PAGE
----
Jack in the Pulpit (Arisaema triphyllum) in the Arisaemas Database

Common names:
Give a thumbs up Jack in the Pulpit
Give a thumbs up Indian Turnip
Give a thumbs up Bog Onion
Give a thumbs up Indian Jack in the Pulpit
Give a thumbs up Brown Dragon
Give a thumbs up American Wake Robin

Botanical names:
Arisaema triphyllum Accepted
Arisaema acuminatum Synonym
Arisaema triphyllum var. zebrinum Synonym
Arisaema atrorubens Synonym

General Plant Information (Edit)
Plant Habit: Herb/Forb
Life cycle: Perennial
Sun Requirements: Partial Shade to Full Shade
Water Preferences: Mesic
Minimum cold hardiness: Zone 3 -40 °C (-40 °F) to -37.2 °C (-35)
Plant Height: 12 to 24 inches
Plant Spread: 15 to 18 inches
Fruit: Showy
Flowers: Showy
Flower Color: Brown
Green
Other: Variable. Green or red-brown with white stripes
Flower Time: Late spring or early summer
Uses: Will Naturalize
Resistances: Deer Resistant
Rabbit Resistant
Toxicity: Other: All parts of plant contain calcium oxalate crystals, an irritant to the mouth and esophagus. Toxic to cats and dogs.
Propagation: Seeds: Self fertile
Other info: Remove seed(s) from berry which contains chemicals that inhibit germination.
Propagation: Other methods: Offsets
Pollinators: Flies

This is a rare double-flowered plant

The Top 50 All Things Plants WildflowersThe Top 50 All Things Plants Wildflowers
October 18, 2014

It's hard to figure out which plants are wildflowers and which ones aren't, so lists like these are hard to come up with. Nevertheless, with help from our members we made a list of areas of the database that qualify, and here's the top 50 most popular species from among them!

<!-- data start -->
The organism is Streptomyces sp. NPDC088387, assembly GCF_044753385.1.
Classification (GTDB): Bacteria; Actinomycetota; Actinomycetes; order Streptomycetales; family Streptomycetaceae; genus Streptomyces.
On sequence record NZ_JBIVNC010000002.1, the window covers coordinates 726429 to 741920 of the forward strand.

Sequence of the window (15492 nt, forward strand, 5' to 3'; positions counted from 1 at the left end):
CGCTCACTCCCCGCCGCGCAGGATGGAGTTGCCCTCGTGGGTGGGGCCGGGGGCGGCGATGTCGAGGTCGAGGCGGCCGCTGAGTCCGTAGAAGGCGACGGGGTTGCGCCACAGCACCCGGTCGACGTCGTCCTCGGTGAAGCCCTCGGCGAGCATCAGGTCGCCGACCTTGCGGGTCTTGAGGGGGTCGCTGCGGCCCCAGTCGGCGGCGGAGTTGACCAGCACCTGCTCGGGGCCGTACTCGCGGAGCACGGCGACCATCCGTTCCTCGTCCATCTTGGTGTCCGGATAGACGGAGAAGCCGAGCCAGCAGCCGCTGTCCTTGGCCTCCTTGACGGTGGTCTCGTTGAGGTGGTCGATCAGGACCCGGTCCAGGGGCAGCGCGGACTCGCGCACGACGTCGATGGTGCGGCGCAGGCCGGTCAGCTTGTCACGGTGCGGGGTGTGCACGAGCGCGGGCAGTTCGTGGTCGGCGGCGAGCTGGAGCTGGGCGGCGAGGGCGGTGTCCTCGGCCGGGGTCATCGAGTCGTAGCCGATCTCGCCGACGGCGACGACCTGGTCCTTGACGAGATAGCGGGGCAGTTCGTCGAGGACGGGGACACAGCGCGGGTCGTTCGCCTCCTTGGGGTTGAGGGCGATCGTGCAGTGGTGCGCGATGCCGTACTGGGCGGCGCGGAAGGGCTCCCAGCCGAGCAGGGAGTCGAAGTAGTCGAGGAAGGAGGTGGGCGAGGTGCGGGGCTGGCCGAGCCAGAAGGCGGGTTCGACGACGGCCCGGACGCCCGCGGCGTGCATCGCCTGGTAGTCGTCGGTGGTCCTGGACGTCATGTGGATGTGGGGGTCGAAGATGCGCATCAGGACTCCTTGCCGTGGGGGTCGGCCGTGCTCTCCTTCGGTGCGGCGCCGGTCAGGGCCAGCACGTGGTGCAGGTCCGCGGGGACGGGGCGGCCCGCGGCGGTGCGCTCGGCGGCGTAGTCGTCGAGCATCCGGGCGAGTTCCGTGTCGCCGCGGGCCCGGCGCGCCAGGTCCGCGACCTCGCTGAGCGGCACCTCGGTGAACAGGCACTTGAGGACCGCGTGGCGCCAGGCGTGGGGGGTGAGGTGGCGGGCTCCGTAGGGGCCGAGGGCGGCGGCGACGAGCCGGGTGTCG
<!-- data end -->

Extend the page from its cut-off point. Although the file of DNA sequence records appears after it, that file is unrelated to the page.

(Full article12 comments)
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This plant is tagged in:
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Comments:
Posted by SongofJoy (Clarksville, TN - Zone 6b) on Dec 7, 2011 2:33 PM

Does poorly in heavy clay soil. Needs constantly moist soil that is rich in organic matter.

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Posted by jmorth (central Illinois) on Dec 24, 2011 2:52 PM

A fairly common wildflower in Illinois found in moist woods settings flowering in April and May.
Flowers wrapped in a tube-like green sheath termed a spathe, folds over the flower top. Inside the spathe, flowers are crowded together along lower end of spadix (cylindrical brown or green column).
Cluster of shiny orange-red fruit evident in the fall.
Indians used the corm to treat sore eyes (Chippewas). Pawnee Indians used a powder prepared from corm and applied it to the head or temples to relieve headache. Corm also utilized in the treatment of snakebite, ringworm, gas, rheumatism, and asthma. Indians also used the corm, after boiling or baking (thereby neutralizing the unpleasant reactivity of the calcium oxalate crystals) for food.

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Plant Events from our members
Chillybean On October 15, 2015 Obtained plant
Put on north side of house.
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Discussion Threads about this plant
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